Doing Worse By Doing Good?

Simon Steward's Chase Manhattan Bank led many U.S. banks in deciding not to renew loans to South Africa in 1985. The resulting debt crisis helped push apartheid toward its demise, setting the stage for Nelson Mandela's election in April, 1994.

But that hasn't helped Chase reestablish itself in the new South Africa. One day recently, Steward met with a white senior member of the black-led government on the golf course. "Oh, you," said the politician. "You're the ones who pulled the trigger." The comment stung because, even though political power may have shifted to a black majority, "the government doesn't give us business," says Steward, the bank's regional director for southern Africa. The economy remains firmly controlled by white powers-that-still-are.

SEE NO EVIL. A virtual Who's Who of American companies and banks are setting up shop or expanding in South Africa these days. They're attracted by a $122 billion economy growing at a solid 3% rate, as well as by the country's relatively First World banking, telecommunications, and transport


But companies that heeded the anti-apartheid movement's call to divest aren't getting a leg up. It's not just white Afrikaner resentment. Even Mandela's African National Congress, which dominates the government, isn't rewarding those that helped it win power. Morgan Stanley & Co. representative Beth Nandel says companies find their sanctions-era boycotts are "a throwaway line" at best. "You can mention not being here when you see an ANC person in government," she says. "But from a practical business standpoint, you are behind."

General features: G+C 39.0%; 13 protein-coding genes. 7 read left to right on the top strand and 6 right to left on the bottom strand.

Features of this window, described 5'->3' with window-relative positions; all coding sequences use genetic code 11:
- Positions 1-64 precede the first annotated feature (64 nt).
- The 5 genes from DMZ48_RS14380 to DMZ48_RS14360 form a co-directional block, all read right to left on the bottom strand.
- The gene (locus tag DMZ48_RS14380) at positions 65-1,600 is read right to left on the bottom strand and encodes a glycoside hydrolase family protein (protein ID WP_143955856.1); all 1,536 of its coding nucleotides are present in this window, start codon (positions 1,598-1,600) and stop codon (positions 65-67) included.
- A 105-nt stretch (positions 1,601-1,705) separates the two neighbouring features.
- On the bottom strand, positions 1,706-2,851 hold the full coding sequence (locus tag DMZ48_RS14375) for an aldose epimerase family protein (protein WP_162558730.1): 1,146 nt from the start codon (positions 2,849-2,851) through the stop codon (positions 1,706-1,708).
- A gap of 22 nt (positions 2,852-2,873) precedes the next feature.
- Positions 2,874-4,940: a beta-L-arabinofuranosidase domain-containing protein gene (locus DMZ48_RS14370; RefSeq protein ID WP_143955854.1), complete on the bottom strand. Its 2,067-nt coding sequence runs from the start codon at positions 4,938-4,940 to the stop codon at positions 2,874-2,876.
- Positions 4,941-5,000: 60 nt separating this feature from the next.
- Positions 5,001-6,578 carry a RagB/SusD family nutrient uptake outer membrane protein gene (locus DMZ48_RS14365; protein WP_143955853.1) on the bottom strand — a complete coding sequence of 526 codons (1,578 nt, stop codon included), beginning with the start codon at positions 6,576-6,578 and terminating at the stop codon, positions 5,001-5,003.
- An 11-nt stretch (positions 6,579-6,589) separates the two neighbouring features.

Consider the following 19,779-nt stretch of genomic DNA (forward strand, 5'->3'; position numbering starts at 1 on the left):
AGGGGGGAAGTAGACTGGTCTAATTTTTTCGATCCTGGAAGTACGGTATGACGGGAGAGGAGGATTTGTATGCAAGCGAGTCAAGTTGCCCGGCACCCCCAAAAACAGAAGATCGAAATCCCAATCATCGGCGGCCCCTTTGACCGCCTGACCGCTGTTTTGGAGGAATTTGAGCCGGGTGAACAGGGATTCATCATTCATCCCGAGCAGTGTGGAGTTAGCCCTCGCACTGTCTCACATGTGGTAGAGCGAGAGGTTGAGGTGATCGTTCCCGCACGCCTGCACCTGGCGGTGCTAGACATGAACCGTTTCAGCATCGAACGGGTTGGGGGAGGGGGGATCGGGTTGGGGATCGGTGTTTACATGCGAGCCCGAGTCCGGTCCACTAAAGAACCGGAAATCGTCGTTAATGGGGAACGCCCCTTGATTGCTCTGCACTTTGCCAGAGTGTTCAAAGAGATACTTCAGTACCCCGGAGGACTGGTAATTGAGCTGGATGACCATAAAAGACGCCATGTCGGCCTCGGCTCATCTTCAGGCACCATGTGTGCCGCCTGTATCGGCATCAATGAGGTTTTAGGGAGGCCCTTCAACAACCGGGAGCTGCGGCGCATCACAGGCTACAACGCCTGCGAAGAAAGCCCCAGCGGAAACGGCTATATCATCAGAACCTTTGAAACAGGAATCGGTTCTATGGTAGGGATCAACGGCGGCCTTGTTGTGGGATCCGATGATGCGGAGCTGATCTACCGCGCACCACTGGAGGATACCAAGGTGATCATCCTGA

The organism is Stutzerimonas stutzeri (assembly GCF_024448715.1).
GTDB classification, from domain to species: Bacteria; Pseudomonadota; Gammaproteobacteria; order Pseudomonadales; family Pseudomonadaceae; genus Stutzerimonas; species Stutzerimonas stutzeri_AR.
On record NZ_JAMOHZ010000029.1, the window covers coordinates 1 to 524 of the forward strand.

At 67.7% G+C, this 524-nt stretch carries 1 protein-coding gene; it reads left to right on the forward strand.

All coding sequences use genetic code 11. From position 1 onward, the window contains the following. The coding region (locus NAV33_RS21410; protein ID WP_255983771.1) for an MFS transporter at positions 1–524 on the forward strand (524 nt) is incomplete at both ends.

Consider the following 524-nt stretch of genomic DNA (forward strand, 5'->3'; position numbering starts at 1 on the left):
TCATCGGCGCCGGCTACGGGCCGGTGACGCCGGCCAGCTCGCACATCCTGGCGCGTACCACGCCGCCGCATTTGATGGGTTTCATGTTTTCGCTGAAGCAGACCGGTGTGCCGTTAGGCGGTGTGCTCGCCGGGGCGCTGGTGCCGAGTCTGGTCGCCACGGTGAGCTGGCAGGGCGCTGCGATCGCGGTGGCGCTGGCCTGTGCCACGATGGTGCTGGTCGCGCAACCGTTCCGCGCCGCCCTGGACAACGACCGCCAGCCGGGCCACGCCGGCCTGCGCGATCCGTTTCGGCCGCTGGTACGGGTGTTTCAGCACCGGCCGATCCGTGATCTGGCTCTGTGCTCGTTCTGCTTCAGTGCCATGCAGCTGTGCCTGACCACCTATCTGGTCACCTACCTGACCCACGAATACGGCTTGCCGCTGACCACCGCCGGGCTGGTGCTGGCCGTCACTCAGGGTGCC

The new government says it doesn't want to show favoritism because it is bent on shedding the past inclinations toward socialism and nationalization that made the white corporate sector so jittery. "We cannot turn the clock back," says Alan Hirsch, the Trade, Industry & Tourism Ministry's foreign-investment strategist. "There is no way we can now penalize those companies that defied sanctions. It would be dangerous for us to interfere."